By Adam Fraser
A big week for transactions in the MarTech world with SalesForce acquiring Demandware for US$2.8bn, Twitter investing in audio streaming service SoundCloud for US$70m and the big one – Microsoft swooping in on LinkedIn in a deal worth a cool US$26bn, a $US9bn premium on the value based on the stock price prior to the announcement.
LinkedIn has been under pressure from the stock market since its disappointing Q4 2015 results when its share price declined an incredible 44% in a single day. The deal came somewhat out of the blue and has puzzled a number of analysts.
At a price of 7.2 times revenue it is not cheap on any measure. LinkedIn remained loss making notwithstanding its preferred measure of profitability being to add back stock based employee compensation (at which point it became profitable).
Clearly therefore this deal is all about strategic synergy. As well as hoping LinkedIn (with its 400m plus members and exceptionally strong position in B2B) will mature into a profitable stand alone business, the key factor is the way it can help the remainder of the Microsoft product stable.
The most obvious product would seem to be Microsoft’s CRM product (Dynamics). A massive challenge for any CRM system is maintaining accurate contact information – most professionals keep LinkedIn up to date, so by integrating CRM with LinkedIn this becomes an important differentiator against CRM competitors (primarily Salesforce and SAP). Deep and accurate data on this scale is valuable. Other workflow related synergies should also emerge in managing appointments and sales opportunity status – with integration to Microsoft Office also in play here.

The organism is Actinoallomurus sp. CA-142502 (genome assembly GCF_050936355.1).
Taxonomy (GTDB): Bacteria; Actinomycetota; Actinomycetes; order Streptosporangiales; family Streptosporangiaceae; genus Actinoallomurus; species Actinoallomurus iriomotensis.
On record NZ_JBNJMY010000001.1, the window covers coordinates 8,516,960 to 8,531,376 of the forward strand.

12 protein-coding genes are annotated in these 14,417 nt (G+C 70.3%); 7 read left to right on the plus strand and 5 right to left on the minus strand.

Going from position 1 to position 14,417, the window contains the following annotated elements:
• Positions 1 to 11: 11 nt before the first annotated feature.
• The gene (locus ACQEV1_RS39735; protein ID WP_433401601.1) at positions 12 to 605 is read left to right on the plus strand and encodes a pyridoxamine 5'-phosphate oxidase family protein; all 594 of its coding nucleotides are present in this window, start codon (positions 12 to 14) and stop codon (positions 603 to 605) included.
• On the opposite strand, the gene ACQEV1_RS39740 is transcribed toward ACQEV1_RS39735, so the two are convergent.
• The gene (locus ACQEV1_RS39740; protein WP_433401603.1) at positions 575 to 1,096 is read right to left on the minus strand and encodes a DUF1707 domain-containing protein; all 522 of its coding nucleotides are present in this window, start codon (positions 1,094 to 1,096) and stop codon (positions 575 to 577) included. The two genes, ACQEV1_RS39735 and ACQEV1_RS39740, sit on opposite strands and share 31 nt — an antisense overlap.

There are many other potential synergies, including LinkedIn’s online training business (it recently acquired Lynda.com) integrating with a number of Microsoft’s productivity apps. Jeff Weiner, LinkedIn CEO outlined many ways the companies could work together in his letter to all LinkedIn staff. In particular he noted:
“Think about things like LinkedIn’s graph interwoven throughout Outlook, Calendar, Active Directory, Office, Windows, Skype, Dynamics, Cortana, Bing and more”
For now LinkedIn remains a stand alone service, so don’t expect to see too many changes to user experience in the short term.
In the medium and longer term the potential synergies are certainly there; but the price tag is not cheap and as Microsoft discovered when it bought Nokia – $7.2bn price followed by a massive write down within 18 months – potential synergies don’t always come to financial fruition.
Based on this transaction I would expect to see increased takeover talk around Twitter and Pinterest from here. Interesting and dynamic times as always in the martech world.